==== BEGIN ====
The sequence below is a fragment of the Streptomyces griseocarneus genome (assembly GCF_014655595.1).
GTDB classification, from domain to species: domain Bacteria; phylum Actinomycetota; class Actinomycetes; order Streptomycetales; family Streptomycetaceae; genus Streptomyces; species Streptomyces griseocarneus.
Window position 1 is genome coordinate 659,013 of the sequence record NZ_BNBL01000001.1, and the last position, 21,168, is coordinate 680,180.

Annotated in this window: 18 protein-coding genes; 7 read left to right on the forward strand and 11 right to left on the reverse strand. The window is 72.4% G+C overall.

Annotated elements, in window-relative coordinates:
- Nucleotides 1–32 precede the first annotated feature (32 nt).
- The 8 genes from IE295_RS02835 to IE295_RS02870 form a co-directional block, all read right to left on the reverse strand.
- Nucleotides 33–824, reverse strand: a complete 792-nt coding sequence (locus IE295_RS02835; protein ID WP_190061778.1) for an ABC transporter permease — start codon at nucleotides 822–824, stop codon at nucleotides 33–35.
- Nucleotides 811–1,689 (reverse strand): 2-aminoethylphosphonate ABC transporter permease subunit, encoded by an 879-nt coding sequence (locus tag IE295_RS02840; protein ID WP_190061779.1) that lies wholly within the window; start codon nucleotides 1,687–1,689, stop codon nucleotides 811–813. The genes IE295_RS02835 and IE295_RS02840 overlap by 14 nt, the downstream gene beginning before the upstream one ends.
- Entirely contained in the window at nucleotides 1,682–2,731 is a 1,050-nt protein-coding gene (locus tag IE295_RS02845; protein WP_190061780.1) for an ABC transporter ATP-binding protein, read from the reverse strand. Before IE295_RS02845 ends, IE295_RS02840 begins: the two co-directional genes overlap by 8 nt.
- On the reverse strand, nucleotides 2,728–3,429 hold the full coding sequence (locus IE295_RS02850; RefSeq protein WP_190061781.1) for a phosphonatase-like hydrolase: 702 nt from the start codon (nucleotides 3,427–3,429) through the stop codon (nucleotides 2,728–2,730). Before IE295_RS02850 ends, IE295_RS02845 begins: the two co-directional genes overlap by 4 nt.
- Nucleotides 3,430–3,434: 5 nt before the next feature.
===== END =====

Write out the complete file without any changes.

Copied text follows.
The sequence below is a fragment of the Streptomyces griseocarneus genome (assembly GCF_014655595.1).
GTDB classification, from domain to species: domain Bacteria; phylum Actinomycetota; class Actinomycetes; order Streptomycetales; family Streptomycetaceae; genus Streptomyces; species Streptomyces griseocarneus.
Window position 1 is genome coordinate 659,013 of the sequence record NZ_BNBL01000001.1, and the last position, 21,168, is coordinate 680,180.

Annotated in this window: 18 protein-coding genes; 7 read left to right on the forward strand and 11 right to left on the reverse strand. The window is 72.4% G+C overall.

Annotated elements, in window-relative coordinates:
- Nucleotides 1–32 precede the first annotated feature (32 nt).
- The 8 genes from IE295_RS02835 to IE295_RS02870 form a co-directional block, all read right to left on the reverse strand.
- Nucleotides 33–824, reverse strand: a complete 792-nt coding sequence (locus IE295_RS02835; protein ID WP_190061778.1) for an ABC transporter permease — start codon at nucleotides 822–824, stop codon at nucleotides 33–35.
- Nucleotides 811–1,689 (reverse strand): 2-aminoethylphosphonate ABC transporter permease subunit, encoded by an 879-nt coding sequence (locus tag IE295_RS02840; protein ID WP_190061779.1) that lies wholly within the window; start codon nucleotides 1,687–1,689, stop codon nucleotides 811–813. The genes IE295_RS02835 and IE295_RS02840 overlap by 14 nt, the downstream gene beginning before the upstream one ends.
- Entirely contained in the window at nucleotides 1,682–2,731 is a 1,050-nt protein-coding gene (locus tag IE295_RS02845; protein WP_190061780.1) for an ABC transporter ATP-binding protein, read from the reverse strand. Before IE295_RS02845 ends, IE295_RS02840 begins: the two co-directional genes overlap by 8 nt.
- On the reverse strand, nucleotides 2,728–3,429 hold the full coding sequence (locus IE295_RS02850; RefSeq protein WP_190061781.1) for a phosphonatase-like hydrolase: 702 nt from the start codon (nucleotides 3,427–3,429) through the stop codon (nucleotides 2,728–2,730). Before IE295_RS02850 ends, IE295_RS02845 begins: the two co-directional genes overlap by 4 nt.
- Nucleotides 3,430–3,434: 5 nt before the next feature.